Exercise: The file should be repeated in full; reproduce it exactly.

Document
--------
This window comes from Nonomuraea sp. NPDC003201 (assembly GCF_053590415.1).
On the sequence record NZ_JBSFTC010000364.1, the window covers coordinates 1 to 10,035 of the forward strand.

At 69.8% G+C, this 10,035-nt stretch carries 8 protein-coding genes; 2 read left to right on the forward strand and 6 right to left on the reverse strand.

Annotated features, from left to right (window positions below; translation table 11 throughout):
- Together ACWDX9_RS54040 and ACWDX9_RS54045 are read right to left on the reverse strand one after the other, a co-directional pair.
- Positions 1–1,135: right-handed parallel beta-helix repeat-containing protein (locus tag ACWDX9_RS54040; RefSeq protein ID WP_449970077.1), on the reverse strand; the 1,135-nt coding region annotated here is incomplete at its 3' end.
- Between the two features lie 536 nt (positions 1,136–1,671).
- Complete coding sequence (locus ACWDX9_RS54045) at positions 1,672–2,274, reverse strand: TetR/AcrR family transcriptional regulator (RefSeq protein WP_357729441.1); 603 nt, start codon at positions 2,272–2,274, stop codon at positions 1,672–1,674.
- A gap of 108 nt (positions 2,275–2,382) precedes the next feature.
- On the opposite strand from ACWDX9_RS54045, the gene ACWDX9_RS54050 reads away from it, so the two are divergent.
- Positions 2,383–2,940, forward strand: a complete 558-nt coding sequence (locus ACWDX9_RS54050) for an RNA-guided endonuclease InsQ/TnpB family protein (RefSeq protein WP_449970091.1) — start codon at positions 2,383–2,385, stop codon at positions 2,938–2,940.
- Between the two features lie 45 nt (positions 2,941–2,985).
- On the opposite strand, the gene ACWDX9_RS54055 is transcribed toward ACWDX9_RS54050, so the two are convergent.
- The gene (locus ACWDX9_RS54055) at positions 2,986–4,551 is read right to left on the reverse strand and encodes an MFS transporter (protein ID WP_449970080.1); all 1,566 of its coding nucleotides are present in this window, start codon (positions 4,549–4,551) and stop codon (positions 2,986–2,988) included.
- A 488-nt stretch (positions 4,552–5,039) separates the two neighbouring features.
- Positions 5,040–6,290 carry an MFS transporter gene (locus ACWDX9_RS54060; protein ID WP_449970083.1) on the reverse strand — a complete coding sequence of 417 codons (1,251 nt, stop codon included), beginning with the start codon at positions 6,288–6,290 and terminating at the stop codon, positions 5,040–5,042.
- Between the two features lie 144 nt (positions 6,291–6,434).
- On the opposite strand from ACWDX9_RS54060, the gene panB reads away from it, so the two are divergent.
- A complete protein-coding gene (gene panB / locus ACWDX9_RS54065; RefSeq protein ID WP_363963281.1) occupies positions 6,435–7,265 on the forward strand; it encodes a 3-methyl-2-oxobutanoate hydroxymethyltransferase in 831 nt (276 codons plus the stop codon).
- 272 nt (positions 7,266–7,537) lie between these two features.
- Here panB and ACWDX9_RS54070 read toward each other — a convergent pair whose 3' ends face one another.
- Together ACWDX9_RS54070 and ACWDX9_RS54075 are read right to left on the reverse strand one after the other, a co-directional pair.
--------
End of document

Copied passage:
This window comes from Nonomuraea sp. NPDC003201 (assembly GCF_053590415.1).
On the sequence record NZ_JBSFTC010000364.1, the window covers coordinates 1 to 10,035 of the forward strand.

At 69.8% G+C, this 10,035-nt stretch carries 8 protein-coding genes; 2 read left to right on the forward strand and 6 right to left on the reverse strand.

Annotated features, from left to right (window positions below; translation table 11 throughout):
- Together ACWDX9_RS54040 and ACWDX9_RS54045 are read right to left on the reverse strand one after the other, a co-directional pair.
- Positions 1–1,135: right-handed parallel beta-helix repeat-containing protein (locus tag ACWDX9_RS54040; RefSeq protein ID WP_449970077.1), on the reverse strand; the 1,135-nt coding region annotated here is incomplete at its 3' end.
- Between the two features lie 536 nt (positions 1,136–1,671).
- Complete coding sequence (locus ACWDX9_RS54045) at positions 1,672–2,274, reverse strand: TetR/AcrR family transcriptional regulator (RefSeq protein WP_357729441.1); 603 nt, start codon at positions 2,272–2,274, stop codon at positions 1,672–1,674.
- A gap of 108 nt (positions 2,275–2,382) precedes the next feature.
- On the opposite strand from ACWDX9_RS54045, the gene ACWDX9_RS54050 reads away from it, so the two are divergent.
- Positions 2,383–2,940, forward strand: a complete 558-nt coding sequence (locus ACWDX9_RS54050) for an RNA-guided endonuclease InsQ/TnpB family protein (RefSeq protein WP_449970091.1) — start codon at positions 2,383–2,385, stop codon at positions 2,938–2,940.
- Between the two features lie 45 nt (positions 2,941–2,985).
- On the opposite strand, the gene ACWDX9_RS54055 is transcribed toward ACWDX9_RS54050, so the two are convergent.
- The gene (locus ACWDX9_RS54055) at positions 2,986–4,551 is read right to left on the reverse strand and encodes an MFS transporter (protein ID WP_449970080.1); all 1,566 of its coding nucleotides are present in this window, start codon (positions 4,549–4,551) and stop codon (positions 2,986–2,988) included.
- A 488-nt stretch (positions 4,552–5,039) separates the two neighbouring features.
- Positions 5,040–6,290 carry an MFS transporter gene (locus ACWDX9_RS54060; protein ID WP_449970083.1) on the reverse strand — a complete coding sequence of 417 codons (1,251 nt, stop codon included), beginning with the start codon at positions 6,288–6,290 and terminating at the stop codon, positions 5,040–5,042.
- Between the two features lie 144 nt (positions 6,291–6,434).
- On the opposite strand from ACWDX9_RS54060, the gene panB reads away from it, so the two are divergent.
- A complete protein-coding gene (gene panB / locus ACWDX9_RS54065; RefSeq protein ID WP_363963281.1) occupies positions 6,435–7,265 on the forward strand; it encodes a 3-methyl-2-oxobutanoate hydroxymethyltransferase in 831 nt (276 codons plus the stop codon).
- 272 nt (positions 7,266–7,537) lie between these two features.
- Here panB and ACWDX9_RS54070 read toward each other — a convergent pair whose 3' ends face one another.
- Together ACWDX9_RS54070 and ACWDX9_RS54075 are read right to left on the reverse strand one after the other, a co-directional pair.